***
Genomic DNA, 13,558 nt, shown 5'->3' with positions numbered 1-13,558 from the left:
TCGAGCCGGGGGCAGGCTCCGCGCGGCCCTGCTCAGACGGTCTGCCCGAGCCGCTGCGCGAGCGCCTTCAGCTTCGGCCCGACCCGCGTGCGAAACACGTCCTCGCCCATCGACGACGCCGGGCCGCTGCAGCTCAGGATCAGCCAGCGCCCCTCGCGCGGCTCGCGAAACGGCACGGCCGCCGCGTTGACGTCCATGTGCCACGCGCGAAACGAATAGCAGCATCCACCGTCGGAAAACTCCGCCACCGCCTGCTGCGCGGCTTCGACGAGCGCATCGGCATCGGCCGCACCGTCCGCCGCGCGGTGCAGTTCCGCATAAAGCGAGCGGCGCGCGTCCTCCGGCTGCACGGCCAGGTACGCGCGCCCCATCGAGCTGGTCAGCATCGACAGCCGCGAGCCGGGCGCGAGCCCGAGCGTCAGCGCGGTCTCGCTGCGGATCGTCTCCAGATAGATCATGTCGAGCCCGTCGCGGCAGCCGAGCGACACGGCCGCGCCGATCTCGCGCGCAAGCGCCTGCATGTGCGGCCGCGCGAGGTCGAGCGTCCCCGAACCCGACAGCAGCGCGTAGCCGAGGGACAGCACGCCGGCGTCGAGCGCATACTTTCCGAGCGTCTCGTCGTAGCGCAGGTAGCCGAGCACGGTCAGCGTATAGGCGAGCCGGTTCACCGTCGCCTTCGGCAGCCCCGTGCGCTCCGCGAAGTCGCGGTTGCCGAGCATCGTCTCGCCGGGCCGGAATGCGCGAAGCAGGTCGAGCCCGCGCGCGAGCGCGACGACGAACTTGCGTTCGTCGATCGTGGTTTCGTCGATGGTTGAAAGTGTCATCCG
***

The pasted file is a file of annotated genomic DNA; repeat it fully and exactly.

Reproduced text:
Genomic DNA, 13,558 nt, shown 5'->3' with positions numbered 1-13,558 from the left:
TCGAGCCGGGGGCAGGCTCCGCGCGGCCCTGCTCAGACGGTCTGCCCGAGCCGCTGCGCGAGCGCCTTCAGCTTCGGCCCGACCCGCGTGCGAAACACGTCCTCGCCCATCGACGACGCCGGGCCGCTGCAGCTCAGGATCAGCCAGCGCCCCTCGCGCGGCTCGCGAAACGGCACGGCCGCCGCGTTGACGTCCATGTGCCACGCGCGAAACGAATAGCAGCATCCACCGTCGGAAAACTCCGCCACCGCCTGCTGCGCGGCTTCGACGAGCGCATCGGCATCGGCCGCACCGTCCGCCGCGCGGTGCAGTTCCGCATAAAGCGAGCGGCGCGCGTCCTCCGGCTGCACGGCCAGGTACGCGCGCCCCATCGAGCTGGTCAGCATCGACAGCCGCGAGCCGGGCGCGAGCCCGAGCGTCAGCGCGGTCTCGCTGCGGATCGTCTCCAGATAGATCATGTCGAGCCCGTCGCGGCAGCCGAGCGACACGGCCGCGCCGATCTCGCGCGCAAGCGCCTGCATGTGCGGCCGCGCGAGGTCGAGCGTCCCCGAACCCGACAGCAGCGCGTAGCCGAGGGACAGCACGCCGGCGTCGAGCGCATACTTTCCGAGCGTCTCGTCGTAGCGCAGGTAGCCGAGCACGGTCAGCGTATAGGCGAGCCGGTTCACCGTCGCCTTCGGCAGCCCCGTGCGCTCCGCGAAGTCGCGGTTGCCGAGCATCGTCTCGCCGGGCCGGAATGCGCGAAGCAGGTCGAGCCCGCGCGCGAGCGCGACGACGAACTTGCGTTCGTCGATCGTGGTTTCGTCGATGGTTGAAAGTGTCATCCG